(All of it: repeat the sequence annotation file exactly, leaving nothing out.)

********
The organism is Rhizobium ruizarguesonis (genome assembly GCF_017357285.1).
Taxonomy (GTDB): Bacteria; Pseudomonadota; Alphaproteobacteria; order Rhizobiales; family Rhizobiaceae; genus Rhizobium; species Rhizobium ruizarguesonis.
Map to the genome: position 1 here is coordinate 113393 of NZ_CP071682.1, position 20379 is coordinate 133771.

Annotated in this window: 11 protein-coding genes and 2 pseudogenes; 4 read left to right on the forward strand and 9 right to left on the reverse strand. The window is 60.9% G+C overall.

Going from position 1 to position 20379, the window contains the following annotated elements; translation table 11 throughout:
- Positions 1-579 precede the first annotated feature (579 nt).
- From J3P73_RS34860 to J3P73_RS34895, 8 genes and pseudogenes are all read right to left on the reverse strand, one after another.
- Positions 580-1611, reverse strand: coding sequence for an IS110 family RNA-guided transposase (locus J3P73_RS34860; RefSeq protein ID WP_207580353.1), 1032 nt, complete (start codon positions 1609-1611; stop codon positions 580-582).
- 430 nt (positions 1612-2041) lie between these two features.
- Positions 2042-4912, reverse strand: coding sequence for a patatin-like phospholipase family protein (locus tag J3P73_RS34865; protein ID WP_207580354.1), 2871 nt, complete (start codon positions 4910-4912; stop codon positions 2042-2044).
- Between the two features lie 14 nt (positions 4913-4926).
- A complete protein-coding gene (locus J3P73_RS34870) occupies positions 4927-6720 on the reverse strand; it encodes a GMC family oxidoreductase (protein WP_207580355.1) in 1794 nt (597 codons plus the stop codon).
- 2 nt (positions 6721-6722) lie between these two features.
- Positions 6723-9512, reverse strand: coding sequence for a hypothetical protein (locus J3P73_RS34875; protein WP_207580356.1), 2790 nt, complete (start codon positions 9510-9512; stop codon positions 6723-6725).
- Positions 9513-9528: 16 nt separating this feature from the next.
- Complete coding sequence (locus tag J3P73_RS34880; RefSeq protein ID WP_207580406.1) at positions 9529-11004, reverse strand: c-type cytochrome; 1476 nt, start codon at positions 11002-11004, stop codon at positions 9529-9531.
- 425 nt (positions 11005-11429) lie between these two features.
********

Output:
The organism is Rhizobium ruizarguesonis (genome assembly GCF_017357285.1).
Taxonomy (GTDB): Bacteria; Pseudomonadota; Alphaproteobacteria; order Rhizobiales; family Rhizobiaceae; genus Rhizobium; species Rhizobium ruizarguesonis.
Map to the genome: position 1 here is coordinate 113393 of NZ_CP071682.1, position 20379 is coordinate 133771.

Annotated in this window: 11 protein-coding genes and 2 pseudogenes; 4 read left to right on the forward strand and 9 right to left on the reverse strand. The window is 60.9% G+C overall.

Going from position 1 to position 20379, the window contains the following annotated elements; translation table 11 throughout:
- Positions 1-579 precede the first annotated feature (579 nt).
- From J3P73_RS34860 to J3P73_RS34895, 8 genes and pseudogenes are all read right to left on the reverse strand, one after another.
- Positions 580-1611, reverse strand: coding sequence for an IS110 family RNA-guided transposase (locus J3P73_RS34860; RefSeq protein ID WP_207580353.1), 1032 nt, complete (start codon positions 1609-1611; stop codon positions 580-582).
- 430 nt (positions 1612-2041) lie between these two features.
- Positions 2042-4912, reverse strand: coding sequence for a patatin-like phospholipase family protein (locus tag J3P73_RS34865; protein ID WP_207580354.1), 2871 nt, complete (start codon positions 4910-4912; stop codon positions 2042-2044).
- Between the two features lie 14 nt (positions 4913-4926).
- A complete protein-coding gene (locus J3P73_RS34870) occupies positions 4927-6720 on the reverse strand; it encodes a GMC family oxidoreductase (protein WP_207580355.1) in 1794 nt (597 codons plus the stop codon).
- 2 nt (positions 6721-6722) lie between these two features.
- Positions 6723-9512, reverse strand: coding sequence for a hypothetical protein (locus J3P73_RS34875; protein WP_207580356.1), 2790 nt, complete (start codon positions 9510-9512; stop codon positions 6723-6725).
- Positions 9513-9528: 16 nt separating this feature from the next.
- Complete coding sequence (locus tag J3P73_RS34880; RefSeq protein ID WP_207580406.1) at positions 9529-11004, reverse strand: c-type cytochrome; 1476 nt, start codon at positions 11002-11004, stop codon at positions 9529-9531.
- 425 nt (positions 11005-11429) lie between these two features.